I've been falling behind on posting beer tastings. With all my batch splitting and blending over the last year I've generated a backlog of 18 different beers in bottles and kegs that I have yet to post a tastings for... as a result this week I'm hoping to knock out one a night.
To start, I’ll take advantage of one of the last cool nights of the year to taste the “Mexican Hot Chocolate” version of my Kate the Great clone. If you’ve never smelled an ancho pepper, it smells like lightly spiced raisins. Dried peppers make so much more sense to me in a big dark beer than the grassy flavor of fresh chilies.When you spice a beer try to think like a chef, try to match them to the other flavors of the beer.
Mole the Great
Appearance – In a bulbous snifter the beer looks pitch black. The thin light brown head has great retention and lacing, I’m sure at least partly thanks to the extra protein contributed by the wheat malt.
Smell – The dried peppers lead the aroma, complex sweet smelling spice. There is a bit of toasted malt and some chocolate as well. Otherwise it is a clean aroma that doesn’t hint at the strength of the beer. When this beer was first in the bottle the peppers provided a big cherry aroma, luckily that has since died off.
Taste – Where the “plain” Kate the Great lacked complexity, this beer has layers of toasty, roasty, chocolaty, malt with just a hint of capsicum heat in the finish. The cinnamon and vanilla play supporting roles, adding to the sweetness without being readily apparent on the first few sips. It does still lack the sharper char that most Russian Imperials feature, but with the added flavors I don’t really miss it. Relatively dry for the style, but not overly.
Mouthfeel – Moderate-thin body for such a big beer. The carbonation is medium, which is marginally more than I prefer in a big dark beer. This is the one aspect of this beer that could use some work. The 149 F conversion rest is a few degrees lower than I would mash next time.
Drinkability & Notes – Hard to complain about this beer, loads of complexity without any one of the flavors walking over the rest. I would take the cocoa and vanilla just slightly higher next time, but otherwise I think the amounts are spot on. I like it a bit more than the similar Breakfast Stout variant I brewed, although I enjoyed the base beer of that one more than the base of this recipe.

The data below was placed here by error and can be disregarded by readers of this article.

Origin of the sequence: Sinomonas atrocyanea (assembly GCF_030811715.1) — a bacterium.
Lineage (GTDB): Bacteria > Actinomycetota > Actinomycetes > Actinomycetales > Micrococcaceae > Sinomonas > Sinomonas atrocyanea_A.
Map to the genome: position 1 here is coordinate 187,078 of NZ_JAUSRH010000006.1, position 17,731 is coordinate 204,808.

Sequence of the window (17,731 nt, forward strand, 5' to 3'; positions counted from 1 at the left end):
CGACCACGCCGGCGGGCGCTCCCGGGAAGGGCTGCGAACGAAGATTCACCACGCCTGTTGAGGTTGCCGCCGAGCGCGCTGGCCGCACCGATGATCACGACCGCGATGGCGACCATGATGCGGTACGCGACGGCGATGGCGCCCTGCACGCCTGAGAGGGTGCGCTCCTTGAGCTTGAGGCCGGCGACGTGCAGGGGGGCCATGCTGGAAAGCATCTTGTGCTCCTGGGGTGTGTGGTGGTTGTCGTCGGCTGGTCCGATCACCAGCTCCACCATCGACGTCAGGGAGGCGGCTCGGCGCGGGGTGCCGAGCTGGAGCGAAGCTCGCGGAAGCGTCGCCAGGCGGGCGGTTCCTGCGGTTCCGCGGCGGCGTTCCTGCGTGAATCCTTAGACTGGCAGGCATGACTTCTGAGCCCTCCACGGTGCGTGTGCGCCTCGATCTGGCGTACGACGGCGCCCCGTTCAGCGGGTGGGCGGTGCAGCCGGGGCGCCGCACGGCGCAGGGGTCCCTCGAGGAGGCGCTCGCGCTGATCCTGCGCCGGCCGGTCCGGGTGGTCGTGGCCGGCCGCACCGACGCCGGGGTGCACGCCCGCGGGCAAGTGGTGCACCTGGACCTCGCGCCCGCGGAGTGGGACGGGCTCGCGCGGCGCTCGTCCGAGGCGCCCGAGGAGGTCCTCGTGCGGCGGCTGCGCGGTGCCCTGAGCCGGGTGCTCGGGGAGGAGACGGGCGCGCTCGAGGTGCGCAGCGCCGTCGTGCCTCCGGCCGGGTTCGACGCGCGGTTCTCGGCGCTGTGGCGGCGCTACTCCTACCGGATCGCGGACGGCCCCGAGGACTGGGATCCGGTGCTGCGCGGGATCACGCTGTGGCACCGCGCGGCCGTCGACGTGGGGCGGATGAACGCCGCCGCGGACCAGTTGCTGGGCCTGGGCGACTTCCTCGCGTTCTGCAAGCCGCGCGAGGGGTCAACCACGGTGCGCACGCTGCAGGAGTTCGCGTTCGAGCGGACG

I can affirm that this beer is indeed delicious, and incidentally, would make a lot of sense in San Diego. The spiciness was subtle, adding a satisfying bass note you might not even immediately discern as spiciness. It all came together beautifully too, with the flavors distinct but, as you said, complimentary rather than vying for dominance.ReplyDelete
Modern Times Beer
Copper Kettle's Mexican Chocolate Stout won a gold at the 2011 Great American Beer Fest. That beer is amazing.ReplyDelete
Category: 6 Herb and Spice Beer - 92 Entries
Gold: Mexican Chocolate Stout, Copper Kettle Brewing Co., Denver, CO
Silver: LSD, Minneapolis Town Hall Brewery, Minneapolis, MN
Bronze: CBC Heather Ale, Cambridge Brewing Co., Cambridge, MA
I don't like beer--and this sounds delicious. I just had my first home brewing lesson on Saturday. and it was a wonderful experience.ReplyDelete
I've done a few batches of a Chocolate Chipolte Oatmeal Stout. If I send you some would you critique it?ReplyDelete
I never say "No" to free homebrew. Shoot me an email, and I'll give you my address.ReplyDelete
Can you describe how this beer was dosed? ground/crushed/whole pepper? what type of chocolate (nibs, cocoa powder) etc and how much? Sounds great! would love to better understand how you added spices.ReplyDelete
All the details are included in the notes of the Kate the Great recipe post. I like cocoa powder for the chocolate, since it is low-fat (so it doesn't hurt the head retention). I mix it with the cinnamon and dried chilies and make a paste with hot water to rehydrate everything. Let me know if you have any other questions.ReplyDelete